(By Eloy Jorge/Alba Barrionuevo).- Mireia Belmonte, Ona Carbonell and Gervasio Deferr. These three Catalan athletes all have in common the fact that they started their careers by entering a High Performance Centre and improving their preparation, specifically in the High Performance Centre in Sant Cugat del Vallès, el CAR, where nearly 1,000 young sports men and women train every day. But there is a first step before entering the CAR and achieving internationalisation.
This is the main objective of the ‘Joaquim Blume’ residence, one of the six Sports Technification Centres currently located in Catalonia. This multidisciplinary centre, apart from making athlete technification easier, also teaches them how to combine their sporting life with an academic education.
The procedure for entering these types of centres is through the Federations and the government. The sportsperson must be part of a Federation in order to represent their country internationally. The test for entering the CAR or the Blume Technification Centre is the projection of the athlete: if there are good results and international projection is possible, the Federation makes a proposal to the government with the objective that the athlete can enjoy the services of the centres and achieve the sporting goal that both federation and government have agreed upon.
As CAR’s director Joan Fontserè explains, “once inside the centre, exams are constant. The sporting programme is usually done for four years and from here the athlete has to keep consolidating his own objectives”. In contrast to these four-year programmes offered by the CAR, athletes are accepted at the ‘Joaquim Blume’ Residence for one year. “They have to earn their place year in year out”, explains Manuel Deiros, the residence co-ordinator. And this basically depends on their sporting results, but also on their academic results.
‘Joaquim Blume’ Residence, the Sports Technification Centre
Those young athletes who could have a future in the sports world have the possibility to go to a Sports Technification Centre, basically to improve their performance. In Catalonia there are six of these centres, and the greater part of them are specialised in one sport such as canoeing or cycling. Created in 1990, the ‘Joaquim Blume’ residence is the only centre which is multidisciplinary. This residence located in Esplugues de Llobregat, to the west of Barcelona, offers scholarships and training facilities for ten different sports: modern pentathlon, athletics, women’s basketball, athletics for blind people, ice skating, golf, handball, synchronised swimming, athletics for people with cerebral palsy and volleyball.
Centres like this residence or the CAR exist in Catalonia because they are part of the High Performance and Federated Sport of the Catalan Sports Council, co-ordinated by the Catalan Government. Nowadays, the ‘Joaquim Blume’ residence has 153 young sportspeople using its facilities. Most of them are women and “that’s because basketball and synchronised swimming modules are only offered for girls”, explains Manuel Deiros.
The young sportsmen and women have at least three coaches and different facilities such as health monitoring and psychology in order to achieve their objectives. But the residence work is not only focussed on results, but also on teaching the young residents how to take care of their health. For example, the psychology service organises food workshops to improve athletes’ diets. “We teach them that when they arrive starving to the dining room, they can’t eat a double plate of spaghetti”, exemplified the co-ordinator Deiros.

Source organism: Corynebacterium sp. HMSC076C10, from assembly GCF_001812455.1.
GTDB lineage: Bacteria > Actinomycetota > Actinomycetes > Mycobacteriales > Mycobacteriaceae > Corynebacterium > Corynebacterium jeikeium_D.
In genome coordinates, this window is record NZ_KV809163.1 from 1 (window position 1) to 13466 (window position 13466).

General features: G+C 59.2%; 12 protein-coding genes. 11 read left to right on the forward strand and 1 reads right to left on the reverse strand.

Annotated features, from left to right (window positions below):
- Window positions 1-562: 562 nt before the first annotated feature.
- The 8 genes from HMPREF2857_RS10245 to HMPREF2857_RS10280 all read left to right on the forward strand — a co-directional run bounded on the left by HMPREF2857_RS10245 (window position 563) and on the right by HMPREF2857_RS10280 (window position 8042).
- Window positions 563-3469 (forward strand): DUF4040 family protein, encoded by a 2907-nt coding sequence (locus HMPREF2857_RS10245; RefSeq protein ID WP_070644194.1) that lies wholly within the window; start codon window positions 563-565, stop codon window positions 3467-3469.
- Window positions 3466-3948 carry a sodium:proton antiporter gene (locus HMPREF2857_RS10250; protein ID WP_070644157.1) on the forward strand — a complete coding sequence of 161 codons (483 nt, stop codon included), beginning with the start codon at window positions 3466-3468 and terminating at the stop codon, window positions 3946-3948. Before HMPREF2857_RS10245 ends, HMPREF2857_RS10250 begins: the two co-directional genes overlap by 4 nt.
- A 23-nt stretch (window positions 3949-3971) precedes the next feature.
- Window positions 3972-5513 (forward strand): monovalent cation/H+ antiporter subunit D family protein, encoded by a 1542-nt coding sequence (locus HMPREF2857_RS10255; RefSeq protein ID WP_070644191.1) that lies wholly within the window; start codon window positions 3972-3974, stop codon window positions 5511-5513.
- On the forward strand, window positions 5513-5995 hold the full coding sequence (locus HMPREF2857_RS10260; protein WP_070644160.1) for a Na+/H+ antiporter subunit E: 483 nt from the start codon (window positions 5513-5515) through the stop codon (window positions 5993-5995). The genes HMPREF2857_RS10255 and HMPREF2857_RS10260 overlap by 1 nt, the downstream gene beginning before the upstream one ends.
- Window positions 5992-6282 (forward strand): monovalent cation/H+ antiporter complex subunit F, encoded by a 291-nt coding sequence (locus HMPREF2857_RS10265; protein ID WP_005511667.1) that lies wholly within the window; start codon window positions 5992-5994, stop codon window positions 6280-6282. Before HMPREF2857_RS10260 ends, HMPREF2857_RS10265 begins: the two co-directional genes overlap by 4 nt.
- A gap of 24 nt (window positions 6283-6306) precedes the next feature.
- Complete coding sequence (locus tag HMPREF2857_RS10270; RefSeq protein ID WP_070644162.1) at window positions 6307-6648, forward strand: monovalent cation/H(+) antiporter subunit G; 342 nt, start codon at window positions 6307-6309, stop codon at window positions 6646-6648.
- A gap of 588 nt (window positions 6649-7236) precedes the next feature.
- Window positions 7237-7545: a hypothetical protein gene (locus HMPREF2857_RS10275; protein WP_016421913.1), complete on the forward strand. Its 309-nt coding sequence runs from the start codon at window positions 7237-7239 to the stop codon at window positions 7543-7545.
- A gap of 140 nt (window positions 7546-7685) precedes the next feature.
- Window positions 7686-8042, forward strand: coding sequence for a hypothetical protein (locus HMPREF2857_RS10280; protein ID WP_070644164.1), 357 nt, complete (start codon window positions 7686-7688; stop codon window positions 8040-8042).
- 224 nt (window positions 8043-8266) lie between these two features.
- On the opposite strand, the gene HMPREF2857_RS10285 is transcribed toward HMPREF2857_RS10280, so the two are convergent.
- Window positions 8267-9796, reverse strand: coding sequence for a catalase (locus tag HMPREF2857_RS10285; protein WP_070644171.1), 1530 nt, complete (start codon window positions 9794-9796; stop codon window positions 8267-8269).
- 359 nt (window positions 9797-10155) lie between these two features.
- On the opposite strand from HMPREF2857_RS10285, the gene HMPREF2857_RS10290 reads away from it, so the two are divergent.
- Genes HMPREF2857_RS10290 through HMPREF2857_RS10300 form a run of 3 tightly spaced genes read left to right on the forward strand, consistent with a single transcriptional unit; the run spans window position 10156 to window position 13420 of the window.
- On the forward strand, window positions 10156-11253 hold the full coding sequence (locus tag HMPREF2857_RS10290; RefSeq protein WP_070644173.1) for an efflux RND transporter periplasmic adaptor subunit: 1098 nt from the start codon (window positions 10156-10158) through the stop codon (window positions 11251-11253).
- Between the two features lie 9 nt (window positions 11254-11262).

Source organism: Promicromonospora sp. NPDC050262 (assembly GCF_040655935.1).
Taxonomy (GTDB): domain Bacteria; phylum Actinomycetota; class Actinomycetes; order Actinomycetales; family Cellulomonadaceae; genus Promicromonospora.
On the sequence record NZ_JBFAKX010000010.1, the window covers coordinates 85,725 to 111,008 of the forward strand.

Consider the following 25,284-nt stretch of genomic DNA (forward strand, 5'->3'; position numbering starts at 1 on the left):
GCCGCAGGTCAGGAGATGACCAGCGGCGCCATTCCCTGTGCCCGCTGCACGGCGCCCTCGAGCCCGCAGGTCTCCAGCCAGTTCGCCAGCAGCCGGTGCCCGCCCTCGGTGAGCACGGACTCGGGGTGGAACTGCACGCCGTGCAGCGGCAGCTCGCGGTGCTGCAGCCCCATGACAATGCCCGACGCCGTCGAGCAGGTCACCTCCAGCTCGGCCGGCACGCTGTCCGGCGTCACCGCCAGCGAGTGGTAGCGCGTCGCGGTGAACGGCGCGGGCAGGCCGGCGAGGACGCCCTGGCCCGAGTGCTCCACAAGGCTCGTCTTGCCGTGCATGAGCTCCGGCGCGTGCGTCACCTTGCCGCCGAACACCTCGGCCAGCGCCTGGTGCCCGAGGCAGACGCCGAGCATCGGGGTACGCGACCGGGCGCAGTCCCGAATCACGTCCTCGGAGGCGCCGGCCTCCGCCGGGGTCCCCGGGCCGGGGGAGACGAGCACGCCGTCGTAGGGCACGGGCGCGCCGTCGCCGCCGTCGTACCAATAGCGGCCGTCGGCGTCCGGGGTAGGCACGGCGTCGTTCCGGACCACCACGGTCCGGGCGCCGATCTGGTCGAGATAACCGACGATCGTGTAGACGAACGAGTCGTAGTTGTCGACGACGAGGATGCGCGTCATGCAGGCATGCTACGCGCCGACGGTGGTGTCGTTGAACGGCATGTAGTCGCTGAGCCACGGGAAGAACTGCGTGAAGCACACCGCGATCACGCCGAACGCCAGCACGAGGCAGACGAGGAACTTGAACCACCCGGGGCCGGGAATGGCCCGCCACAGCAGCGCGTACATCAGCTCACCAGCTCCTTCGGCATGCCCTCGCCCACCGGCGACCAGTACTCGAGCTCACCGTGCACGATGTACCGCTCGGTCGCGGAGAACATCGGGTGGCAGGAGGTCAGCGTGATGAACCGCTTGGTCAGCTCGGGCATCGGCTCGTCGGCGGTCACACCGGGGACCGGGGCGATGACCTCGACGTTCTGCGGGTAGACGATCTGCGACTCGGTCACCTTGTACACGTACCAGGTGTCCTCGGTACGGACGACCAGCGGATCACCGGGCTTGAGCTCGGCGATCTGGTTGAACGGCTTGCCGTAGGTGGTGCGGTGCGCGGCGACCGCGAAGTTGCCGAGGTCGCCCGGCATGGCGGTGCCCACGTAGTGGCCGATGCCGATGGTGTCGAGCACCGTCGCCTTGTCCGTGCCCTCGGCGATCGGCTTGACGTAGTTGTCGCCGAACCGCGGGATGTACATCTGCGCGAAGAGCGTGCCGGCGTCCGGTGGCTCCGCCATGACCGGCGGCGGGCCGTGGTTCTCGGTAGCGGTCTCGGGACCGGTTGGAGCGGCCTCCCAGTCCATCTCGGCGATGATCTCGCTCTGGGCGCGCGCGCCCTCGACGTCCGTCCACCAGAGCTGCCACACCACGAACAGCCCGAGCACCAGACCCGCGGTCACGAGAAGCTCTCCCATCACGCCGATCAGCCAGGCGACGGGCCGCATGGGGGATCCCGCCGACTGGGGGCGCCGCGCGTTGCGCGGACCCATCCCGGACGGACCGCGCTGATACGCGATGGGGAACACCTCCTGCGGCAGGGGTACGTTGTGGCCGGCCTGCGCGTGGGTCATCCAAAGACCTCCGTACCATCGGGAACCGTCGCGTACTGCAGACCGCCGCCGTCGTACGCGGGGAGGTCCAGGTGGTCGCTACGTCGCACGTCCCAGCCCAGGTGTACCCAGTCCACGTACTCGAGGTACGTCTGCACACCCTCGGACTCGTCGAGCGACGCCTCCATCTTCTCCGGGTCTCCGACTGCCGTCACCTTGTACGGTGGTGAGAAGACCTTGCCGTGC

The last step: the High Performance Centre (CAR)
Once the young athletes have achieved their goals, they go from the second division to the Champions League of the High Performance Centres in Catalonia: the CAR. Having an international trajectory is the main requisite for entering the CAR. This High Performance Centre, located in Sant Cugat del Vallés, reunites top-class athletes from Spain and all around the world.
As Joan Fontserè, CAR’s director, explains “the CAR is the tool that federations and government have in order to give internationality to the sportspeople of the country”. In a system where clubs make up the junior sections and federations are in charge of the technification centres, it is in the CAR where sports programmes are designed with the purpose of searching for the internationality of the athletes. “CAR is a tool of integral formation”, says Fontserè.
There are different ways of doing things at the CAR: an athlete can enter this High Performance Centre through different scholarships depending on his or her level of excellence, the distance from their home and their need of the service. The first group is made up of sportspeople who live in the centre. Close to 180 people live in the CAR. Sportspeople who need a lot of attention, that are living far from home or achieve the best results when they are at the centre, form this first group. There is also another regime formed by nearly 400 people that have just one difference with the former group: the athletes go home to sleep.
There are three more types of scholarships. Some sportspeople go to the CAR just to train or use the sports facilities. Others go in order to use some of the services, such as the nutritionist or the psychologist. The last group uses the CAR just as a high school.
The CAR is a pioneer institution in Europe. The inclusion of a school inside a High Performance Centre was new around the world. Fontserè says that “it is essential that athletes don’t waste their time going from one place to another, for this reason it is important to have a school inside the centre”…